Defense Minister “warned” for raising the issue at the National Assembly
Defense Minister Song Young-moo listens to a question during a plenary session of the National Assembly on Sept. 12. (Kang Chang-kwang
Amid recent calls by some politicians for the redeployment of tactical nuclear weapons on the Korean Peninsula, the Blue House has repeatedly declared its opposition to the idea, noting that it “remains committed to the principle of denuclearizing the Korean Peninsula.”
“Recently, there has been a lot of talk in some sectors about USFK’s redeployment of tactical nuclear weapons. Our spokesperson has already made several comments about this, but the administration remains committed to the principle of denuclearizing the Korean Peninsula. No consideration has been given to redeploying tactical nuclear weapons, either,” said Lee Sang-chul, first deputy chief of the Blue House National Security Office, during a meeting with reporters at the Chunchugwan press center on Sept. 12.
“Politicians or the press can raise the question of redeploying tactical nuclear weapons as a way of dealing with the threat of North Korea’s nuclear weapons or missiles, but the government believes that actually doing so would be very problematic. Not only would it violate the basic principle of the denuclearization of the Peninsula that the South Korean government has maintained since 1991, but there are concerns that it could weaken or destroy the grounds for the denuclearization of the Peninsula that we hope to achieve by eliminating North Korea’s nuclear program. Another problem is that, if both North and South Korea obtain nuclear arsenals, it could cause nuclear weapons to spread in Northeast Asia,” Lee said.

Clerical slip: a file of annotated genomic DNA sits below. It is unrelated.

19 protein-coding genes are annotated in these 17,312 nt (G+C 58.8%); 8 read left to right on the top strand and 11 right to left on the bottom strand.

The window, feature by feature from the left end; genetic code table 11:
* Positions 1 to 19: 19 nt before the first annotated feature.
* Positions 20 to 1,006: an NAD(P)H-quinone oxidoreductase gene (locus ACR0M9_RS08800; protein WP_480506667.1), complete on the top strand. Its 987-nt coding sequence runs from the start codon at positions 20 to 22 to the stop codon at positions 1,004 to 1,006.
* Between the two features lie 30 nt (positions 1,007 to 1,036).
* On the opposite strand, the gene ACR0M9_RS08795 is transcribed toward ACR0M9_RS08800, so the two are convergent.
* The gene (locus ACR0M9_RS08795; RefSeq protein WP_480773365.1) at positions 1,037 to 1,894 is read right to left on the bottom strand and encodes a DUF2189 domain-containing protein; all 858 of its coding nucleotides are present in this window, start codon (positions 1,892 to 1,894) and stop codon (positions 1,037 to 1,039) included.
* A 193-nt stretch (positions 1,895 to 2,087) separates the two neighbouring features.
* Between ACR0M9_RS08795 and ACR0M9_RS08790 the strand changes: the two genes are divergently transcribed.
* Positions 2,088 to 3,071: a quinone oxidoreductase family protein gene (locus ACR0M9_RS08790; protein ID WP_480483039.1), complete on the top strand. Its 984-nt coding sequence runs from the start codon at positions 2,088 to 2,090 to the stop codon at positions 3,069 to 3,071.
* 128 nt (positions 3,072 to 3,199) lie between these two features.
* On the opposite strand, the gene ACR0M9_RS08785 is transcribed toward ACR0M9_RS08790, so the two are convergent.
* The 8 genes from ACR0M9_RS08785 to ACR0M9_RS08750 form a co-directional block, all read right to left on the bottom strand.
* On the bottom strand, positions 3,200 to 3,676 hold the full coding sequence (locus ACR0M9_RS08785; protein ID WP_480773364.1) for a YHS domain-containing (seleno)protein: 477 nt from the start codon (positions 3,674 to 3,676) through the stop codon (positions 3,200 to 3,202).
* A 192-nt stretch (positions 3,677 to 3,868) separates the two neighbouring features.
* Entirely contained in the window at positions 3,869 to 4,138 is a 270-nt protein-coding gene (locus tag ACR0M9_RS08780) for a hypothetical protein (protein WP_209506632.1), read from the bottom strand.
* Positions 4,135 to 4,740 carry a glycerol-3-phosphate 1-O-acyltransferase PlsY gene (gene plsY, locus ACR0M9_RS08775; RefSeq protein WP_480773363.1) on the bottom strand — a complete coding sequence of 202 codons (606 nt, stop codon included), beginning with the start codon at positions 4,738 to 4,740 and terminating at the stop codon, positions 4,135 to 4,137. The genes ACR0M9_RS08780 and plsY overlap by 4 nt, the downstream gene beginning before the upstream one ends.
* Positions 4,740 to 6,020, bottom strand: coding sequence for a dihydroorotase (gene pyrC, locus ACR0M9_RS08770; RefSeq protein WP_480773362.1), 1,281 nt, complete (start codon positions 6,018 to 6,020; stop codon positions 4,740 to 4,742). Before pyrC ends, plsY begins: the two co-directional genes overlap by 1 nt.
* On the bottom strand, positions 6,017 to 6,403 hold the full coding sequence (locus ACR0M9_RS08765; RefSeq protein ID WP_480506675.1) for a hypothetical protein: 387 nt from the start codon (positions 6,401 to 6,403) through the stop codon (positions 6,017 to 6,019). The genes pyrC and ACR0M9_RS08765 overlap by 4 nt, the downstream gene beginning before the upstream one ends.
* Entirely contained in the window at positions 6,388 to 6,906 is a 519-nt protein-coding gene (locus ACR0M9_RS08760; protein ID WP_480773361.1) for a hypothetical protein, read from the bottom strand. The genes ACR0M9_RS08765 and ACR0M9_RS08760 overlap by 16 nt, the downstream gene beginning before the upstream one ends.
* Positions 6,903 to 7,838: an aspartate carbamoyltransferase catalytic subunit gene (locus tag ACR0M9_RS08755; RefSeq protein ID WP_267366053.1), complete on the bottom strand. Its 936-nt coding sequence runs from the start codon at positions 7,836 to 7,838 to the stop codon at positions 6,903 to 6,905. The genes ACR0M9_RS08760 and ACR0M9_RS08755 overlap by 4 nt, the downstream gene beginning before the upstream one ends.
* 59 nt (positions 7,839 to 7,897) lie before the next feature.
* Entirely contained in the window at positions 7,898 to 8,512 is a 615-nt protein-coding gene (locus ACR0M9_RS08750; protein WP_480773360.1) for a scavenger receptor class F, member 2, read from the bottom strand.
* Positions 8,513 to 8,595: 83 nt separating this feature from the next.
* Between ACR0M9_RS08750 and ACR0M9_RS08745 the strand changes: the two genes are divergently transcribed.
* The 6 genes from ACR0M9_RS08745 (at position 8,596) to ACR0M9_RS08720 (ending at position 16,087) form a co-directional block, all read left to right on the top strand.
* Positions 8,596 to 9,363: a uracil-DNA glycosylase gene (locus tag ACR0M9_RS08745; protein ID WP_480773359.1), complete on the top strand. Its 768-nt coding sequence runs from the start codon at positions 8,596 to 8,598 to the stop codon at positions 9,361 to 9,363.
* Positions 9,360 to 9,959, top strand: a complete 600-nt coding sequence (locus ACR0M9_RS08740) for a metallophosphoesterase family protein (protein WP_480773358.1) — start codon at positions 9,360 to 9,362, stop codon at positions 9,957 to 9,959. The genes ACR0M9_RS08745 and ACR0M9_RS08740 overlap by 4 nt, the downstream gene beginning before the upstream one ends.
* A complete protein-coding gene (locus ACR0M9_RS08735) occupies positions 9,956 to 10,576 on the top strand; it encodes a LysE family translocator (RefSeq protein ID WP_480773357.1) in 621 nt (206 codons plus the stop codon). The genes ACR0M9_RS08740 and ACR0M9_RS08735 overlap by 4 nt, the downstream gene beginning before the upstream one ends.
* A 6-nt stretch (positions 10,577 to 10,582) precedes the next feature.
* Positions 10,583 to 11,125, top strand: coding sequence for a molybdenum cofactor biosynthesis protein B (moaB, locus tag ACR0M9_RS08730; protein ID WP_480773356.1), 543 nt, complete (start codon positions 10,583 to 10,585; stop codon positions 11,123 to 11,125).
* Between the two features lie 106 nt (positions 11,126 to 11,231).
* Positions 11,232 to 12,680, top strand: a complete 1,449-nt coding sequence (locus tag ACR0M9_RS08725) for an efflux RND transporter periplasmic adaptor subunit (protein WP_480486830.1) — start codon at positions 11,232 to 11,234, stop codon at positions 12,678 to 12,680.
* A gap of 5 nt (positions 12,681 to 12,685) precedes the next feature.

“Our current view is that the redeployment of tactical nuclear weapons with USFK is very problematic because it’s expected to have strategically negative consequences for the Korean Peninsula. This is the basic stance held by the current administration.”
The Blue House also reportedly gave Defense Minister Song Young-moo a “warning” for announcing that he had discussed the issue of redeploying tactical nuclear weapons during a meeting with US Defense Secretary James Mattis on Aug. 30 and for recently telling the National Assembly that “the deployment of tactical nuclear weapons could be considered.”
“Song’s remarks were a slip of the tongue based on his personal convictions. I understand that the minister has been told that the Blue House wants him to stay on message in regard to the deployment of tactical nuclear weapons,” said a senior official at the Blue House during a phone call with the Hankyoreh on Sept. 12.
By Jung Yu-gyung, staff reporter
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